The Western Association of Fish and Wildlife Agencies (WAFWA) is evaluating the recent federal court decision regarding the listing of the lesser prairie-chicken that was handed down in the U.S. District Court Western District of Texas on Sept. 1, 2015. The decision vacates federal protections for the lesser prairiechicken, which was listed as threatened under the Endangered Species Act in 2014.
The court ruling states that the U.S. Fish and Wildlife Service did not thoroughly consider active conservation efforts in making the listing decision, namely the activities associated with the Lesser Prairie-Chicken RangeWide Plan (RWP). The RWP was developed and is being administered by WAFWA.
The court decision underscores the validity of a comprehensive voluntary conservation effort involving state conservation agencies, landowners and industry. The RWP was developed with long term conservation of the lesser prairie-chicken in mind, regardless of its Endangered Species Act status. This plan allows agriculture producers and industry to continue operations while reducing the identified threats considered for listing under the Endangered Species Act. Regardless of the eventual outcome of this latest court decision, continued implementation of the RWP is critical to long-term conservation of the bird and its habitat.
Since the plan went into effect last year, more than 96,000 acres of lesser prairie-chicken habitat is being conserved through ten-year landowner agreements. More than 180 oil, gas, wind, electric and pipeline companies have enrolled about 11 million acres across the five states, and have committed $47.5 million for habitat conservation. Enrollment fees are deposited into an endowment with WAFWA and administered to fund conservation efforts by private landowners to benefit the lesser prairie-chicken within its five-state range. (Colorado, Kansas, Oklahoma, Texas and New Mexico). Landowners currently enrolled in the conservation plan will receive $14 million dollars in payments over the life of their contracts.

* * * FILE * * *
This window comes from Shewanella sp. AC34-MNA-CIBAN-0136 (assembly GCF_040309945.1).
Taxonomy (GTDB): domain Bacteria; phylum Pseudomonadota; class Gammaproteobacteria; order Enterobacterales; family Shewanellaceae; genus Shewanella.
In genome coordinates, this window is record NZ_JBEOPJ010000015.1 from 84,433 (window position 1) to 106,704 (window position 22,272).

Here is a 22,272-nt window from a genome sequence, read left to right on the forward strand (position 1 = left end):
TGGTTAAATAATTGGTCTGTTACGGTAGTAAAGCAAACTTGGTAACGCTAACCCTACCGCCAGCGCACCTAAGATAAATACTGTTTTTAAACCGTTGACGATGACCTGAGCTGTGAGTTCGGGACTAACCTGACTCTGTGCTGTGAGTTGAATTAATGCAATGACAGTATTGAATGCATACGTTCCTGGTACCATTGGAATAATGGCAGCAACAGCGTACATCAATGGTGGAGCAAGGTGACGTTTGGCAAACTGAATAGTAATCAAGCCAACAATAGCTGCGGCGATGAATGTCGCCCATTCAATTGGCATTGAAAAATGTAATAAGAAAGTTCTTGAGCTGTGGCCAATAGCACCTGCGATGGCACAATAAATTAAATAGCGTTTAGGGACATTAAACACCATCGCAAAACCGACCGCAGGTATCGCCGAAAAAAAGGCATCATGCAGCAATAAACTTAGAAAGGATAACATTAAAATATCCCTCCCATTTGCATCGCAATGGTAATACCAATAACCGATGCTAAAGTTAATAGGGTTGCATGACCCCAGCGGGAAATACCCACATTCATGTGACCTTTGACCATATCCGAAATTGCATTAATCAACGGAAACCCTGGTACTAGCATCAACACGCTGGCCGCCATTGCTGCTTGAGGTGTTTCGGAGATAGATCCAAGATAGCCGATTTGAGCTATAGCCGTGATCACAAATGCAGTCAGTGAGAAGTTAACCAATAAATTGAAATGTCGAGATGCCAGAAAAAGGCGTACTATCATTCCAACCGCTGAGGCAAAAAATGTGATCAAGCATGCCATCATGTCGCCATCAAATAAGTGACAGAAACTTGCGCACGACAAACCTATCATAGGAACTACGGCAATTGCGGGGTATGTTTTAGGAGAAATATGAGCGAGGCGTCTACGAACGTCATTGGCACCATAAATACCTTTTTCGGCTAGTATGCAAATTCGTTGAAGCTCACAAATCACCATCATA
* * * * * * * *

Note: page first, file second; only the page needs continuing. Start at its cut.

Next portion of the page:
An abundance of spring rainfall, along with ongoing efforts associated with the RWP and other conservation initiatives, has helped increase the population of birds by approximately 25 percent from 2014 to 2015, according to results from a recent range-wide aerial survey. Despite this encouraging news, the population is still low compared to historical numbers and the threats to the lesser prairie-chicken and its habitat still exist.
Organized in 1922, the Western Association of Fish and Wildlife Agencies (WAFWA) represents 23 states and Canadian provinces, an area covering nearly 3.7 million square miles of some of North America's most wild and scenic country. WAFWA supports and promotes the principles of sound resource management and the building of partnerships at the regional, national and international levels in order to enhance wildlife conservation efforts and the protection of associated habitats in the public interest.
Download the PDF
Photo Credit Dan Williams, New Mexico Department of Game and Fish (c)
3380 Americana Terrace, Suite 320
Boise, Idaho 83706
Wildlife Program Chiefs
Fish Program Chiefs
Committees & Groups
All images appearing in the WAFWA web site are the exclusive property of WAFWA or their respective owners and are protected under the United States and International Copyright laws. The images may not be reproduced, copied, transmitted or manipulated without the written permission of WAFWA. Use of any image as the basis for another photographic concept or illustration (digital, artist rendering or alike) is a violation of the United States and International Copyright laws. All images are copyrighted © 2015 WAFWA.